By Ellen Thompson/Havre Daily Newsfirstname.lastname@example.org
Montana State University-Northern has decided not to allow new enrollment in seven programs that administrators say need to be evaluated.
Students already enrolled in the seven will be able to continue and graduate in those programs.
Only a few of the programs are likely to emerge from the process completely intact, Provost Cheri Jimeno said Tuesday. Most will be absorbed into other majors, she said.
Each of the seven programs chosen has had fewer than seven graduates annually for five or more years, she said.
"Many institutions are very careful about carrying a program with a very low number of graduates in that program," Jimeno said.
She said the move is a positive one, which will allow the university to assign more faculty and resources to programs that benefit more students.
She said no faculty will be laid off as a result. "We're not putting programs into moratorium to eliminate faculty," she said.
The programs are: master's in general science; bachelor's in communications, major and minor; bachelor's in water quality technology; bachelor's in civil engineering technology; bachelor's in business education, major and minor; auto body minor within auto tech; and secondary education minor in computer information systems.
The idea is to "consolidate them and bring them back," Chancellor Alex Capdeville said today.
Jimeno acknowledged that the move is not popular among the affected departments.
English professor Bill Thackeray, whose department won't be directly affected, said he's skeptical that faculty won't be laid off.
"Teach other things? That's hogwash baloney. What are they going to teach?" he asked.
Capdeville said the decision to put programs on hold stems from budget problems and is also the result of yearly program reviews mandated by the Board of Regents.
Northern administrators learned in November that enrollment is down at the university by 108 students and projected enrollment is even lower - 134 fewer students for next school year. The effect on the 2005-2006 academic year budget could be a loss of $630,000 unless Northern gets help from the Legislature or from Montana State University-Bozeman. Capdeville has been in talks with Bozeman to have some of that university's funds shifted to the Northern campus.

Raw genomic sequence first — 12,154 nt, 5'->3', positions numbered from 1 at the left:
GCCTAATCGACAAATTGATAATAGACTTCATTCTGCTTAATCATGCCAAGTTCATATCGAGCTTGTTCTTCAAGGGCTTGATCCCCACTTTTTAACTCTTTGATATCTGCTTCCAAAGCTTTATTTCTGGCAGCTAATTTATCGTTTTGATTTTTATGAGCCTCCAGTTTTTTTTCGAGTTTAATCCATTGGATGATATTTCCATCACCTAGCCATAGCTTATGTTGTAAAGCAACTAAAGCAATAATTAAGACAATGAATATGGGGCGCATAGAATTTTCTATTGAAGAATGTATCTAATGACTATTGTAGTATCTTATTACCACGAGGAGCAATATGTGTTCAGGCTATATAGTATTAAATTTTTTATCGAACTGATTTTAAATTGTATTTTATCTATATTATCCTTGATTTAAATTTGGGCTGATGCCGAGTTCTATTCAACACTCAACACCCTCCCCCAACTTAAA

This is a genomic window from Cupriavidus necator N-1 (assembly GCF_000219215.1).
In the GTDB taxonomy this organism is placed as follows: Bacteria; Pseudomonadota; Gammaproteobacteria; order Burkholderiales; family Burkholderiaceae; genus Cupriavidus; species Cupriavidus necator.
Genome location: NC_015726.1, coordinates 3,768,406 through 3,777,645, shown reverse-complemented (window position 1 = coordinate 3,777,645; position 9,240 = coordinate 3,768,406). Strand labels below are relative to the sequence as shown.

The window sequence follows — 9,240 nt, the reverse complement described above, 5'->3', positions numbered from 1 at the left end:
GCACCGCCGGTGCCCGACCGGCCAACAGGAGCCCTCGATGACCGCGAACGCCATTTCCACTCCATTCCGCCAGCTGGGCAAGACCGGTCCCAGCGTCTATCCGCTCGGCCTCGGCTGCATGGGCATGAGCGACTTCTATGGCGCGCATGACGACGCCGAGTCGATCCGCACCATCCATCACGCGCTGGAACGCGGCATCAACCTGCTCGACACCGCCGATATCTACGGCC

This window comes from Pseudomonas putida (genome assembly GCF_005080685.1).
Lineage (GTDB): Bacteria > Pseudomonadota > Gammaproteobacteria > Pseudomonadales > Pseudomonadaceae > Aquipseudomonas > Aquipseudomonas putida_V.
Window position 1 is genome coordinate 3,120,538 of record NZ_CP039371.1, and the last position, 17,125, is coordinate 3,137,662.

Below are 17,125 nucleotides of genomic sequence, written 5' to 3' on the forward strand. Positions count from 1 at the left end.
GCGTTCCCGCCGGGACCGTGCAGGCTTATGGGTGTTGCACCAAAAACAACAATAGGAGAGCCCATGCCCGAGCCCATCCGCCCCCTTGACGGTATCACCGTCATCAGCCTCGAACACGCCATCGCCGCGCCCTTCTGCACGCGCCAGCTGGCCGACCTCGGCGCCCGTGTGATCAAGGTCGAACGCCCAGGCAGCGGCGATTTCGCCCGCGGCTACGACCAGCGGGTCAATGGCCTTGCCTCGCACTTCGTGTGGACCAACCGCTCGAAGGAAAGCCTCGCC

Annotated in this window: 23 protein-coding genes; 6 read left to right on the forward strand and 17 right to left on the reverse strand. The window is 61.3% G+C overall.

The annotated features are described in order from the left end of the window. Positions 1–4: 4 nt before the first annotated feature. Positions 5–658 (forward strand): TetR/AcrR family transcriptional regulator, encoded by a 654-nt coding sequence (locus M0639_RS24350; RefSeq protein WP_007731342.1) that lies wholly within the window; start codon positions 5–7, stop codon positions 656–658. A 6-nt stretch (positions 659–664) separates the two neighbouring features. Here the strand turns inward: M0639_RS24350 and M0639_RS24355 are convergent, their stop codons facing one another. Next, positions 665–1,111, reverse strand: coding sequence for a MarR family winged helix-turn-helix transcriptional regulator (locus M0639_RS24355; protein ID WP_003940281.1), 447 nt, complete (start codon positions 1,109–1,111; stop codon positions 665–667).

This academic year, Northern's total budget for operations is $26.7 million, Vice Chancellor Chuck Jensen said. The official student population used for preparing the budget is 1,306, including students in the Great Falls and Lewistown locations.
In 2000, when the university was facing a budget shortfall, the Board of Regents told Northern to eliminate 16 programs.
Jimeno said the decision to evaluate programs this year did not come from the Regents.
Jimeno wrote in a memo to faculty reviewing the fall semester: "We are quietly moving some low-enrolled programs into moratorium effective immediately. Program moratorium isn't the same as program deletion. What moratorium does mean, however, is that the program needs significant change, a change of venue, or yes, maybe eventually deletion. Please remember that big public displays of program deletion (or sometimes moratorium) hurt all recruitment efforts and may lead to a decrease in enrollment in all programs."
In an interview Tuesday, Jimeno explained the use of the word "quietly."